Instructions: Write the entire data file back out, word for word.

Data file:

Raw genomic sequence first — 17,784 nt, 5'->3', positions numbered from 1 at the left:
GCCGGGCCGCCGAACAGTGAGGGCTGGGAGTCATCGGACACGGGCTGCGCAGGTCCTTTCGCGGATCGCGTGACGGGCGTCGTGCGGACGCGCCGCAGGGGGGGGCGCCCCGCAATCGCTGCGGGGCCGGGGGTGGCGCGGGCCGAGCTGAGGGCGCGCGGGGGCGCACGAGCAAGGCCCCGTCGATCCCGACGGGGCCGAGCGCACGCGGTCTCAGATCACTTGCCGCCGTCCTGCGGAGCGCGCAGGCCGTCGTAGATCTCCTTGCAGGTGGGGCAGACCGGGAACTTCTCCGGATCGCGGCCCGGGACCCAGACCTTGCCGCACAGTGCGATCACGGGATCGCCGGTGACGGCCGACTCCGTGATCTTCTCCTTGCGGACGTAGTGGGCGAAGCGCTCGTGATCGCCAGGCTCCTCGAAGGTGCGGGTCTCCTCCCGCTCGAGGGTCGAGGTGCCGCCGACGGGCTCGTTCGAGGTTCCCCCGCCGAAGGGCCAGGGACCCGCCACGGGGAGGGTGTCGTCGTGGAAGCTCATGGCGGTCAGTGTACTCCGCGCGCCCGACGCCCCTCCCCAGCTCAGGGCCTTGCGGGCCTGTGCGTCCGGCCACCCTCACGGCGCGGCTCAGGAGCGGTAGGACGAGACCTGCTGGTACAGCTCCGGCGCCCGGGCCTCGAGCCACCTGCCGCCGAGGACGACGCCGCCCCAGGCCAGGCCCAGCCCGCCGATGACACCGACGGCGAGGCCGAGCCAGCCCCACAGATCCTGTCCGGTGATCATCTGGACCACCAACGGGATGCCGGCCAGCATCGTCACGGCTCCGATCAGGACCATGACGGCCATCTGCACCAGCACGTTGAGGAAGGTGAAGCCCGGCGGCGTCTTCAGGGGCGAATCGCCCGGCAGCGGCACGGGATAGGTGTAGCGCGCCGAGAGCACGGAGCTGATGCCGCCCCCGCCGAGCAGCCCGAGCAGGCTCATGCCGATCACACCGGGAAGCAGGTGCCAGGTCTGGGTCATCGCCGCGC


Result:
Raw genomic sequence first — 17,784 nt, 5'->3', positions numbered from 1 at the left:
GCCGGGCCGCCGAACAGTGAGGGCTGGGAGTCATCGGACACGGGCTGCGCAGGTCCTTTCGCGGATCGCGTGACGGGCGTCGTGCGGACGCGCCGCAGGGGGGGGCGCCCCGCAATCGCTGCGGGGCCGGGGGTGGCGCGGGCCGAGCTGAGGGCGCGCGGGGGCGCACGAGCAAGGCCCCGTCGATCCCGACGGGGCCGAGCGCACGCGGTCTCAGATCACTTGCCGCCGTCCTGCGGAGCGCGCAGGCCGTCGTAGATCTCCTTGCAGGTGGGGCAGACCGGGAACTTCTCCGGATCGCGGCCCGGGACCCAGACCTTGCCGCACAGTGCGATCACGGGATCGCCGGTGACGGCCGACTCCGTGATCTTCTCCTTGCGGACGTAGTGGGCGAAGCGCTCGTGATCGCCAGGCTCCTCGAAGGTGCGGGTCTCCTCCCGCTCGAGGGTCGAGGTGCCGCCGACGGGCTCGTTCGAGGTTCCCCCGCCGAAGGGCCAGGGACCCGCCACGGGGAGGGTGTCGTCGTGGAAGCTCATGGCGGTCAGTGTACTCCGCGCGCCCGACGCCCCTCCCCAGCTCAGGGCCTTGCGGGCCTGTGCGTCCGGCCACCCTCACGGCGCGGCTCAGGAGCGGTAGGACGAGACCTGCTGGTACAGCTCCGGCGCCCGGGCCTCGAGCCACCTGCCGCCGAGGACGACGCCGCCCCAGGCCAGGCCCAGCCCGCCGATGACACCGACGGCGAGGCCGAGCCAGCCCCACAGATCCTGTCCGGTGATCATCTGGACCACCAACGGGATGCCGGCCAGCATCGTCACGGCTCCGATCAGGACCATGACGGCCATCTGCACCAGCACGTTGAGGAAGGTGAAGCCCGGCGGCGTCTTCAGGGGCGAATCGCCCGGCAGCGGCACGGGATAGGTGTAGCGCGCCGAGAGCACGGAGCTGATGCCGCCCCCGCCGAGCAGCCCGAGCAGGCTCATGCCGATCACACCGGGAAGCAGGTGCCAGGTCTGGGTCATCGCCGCGC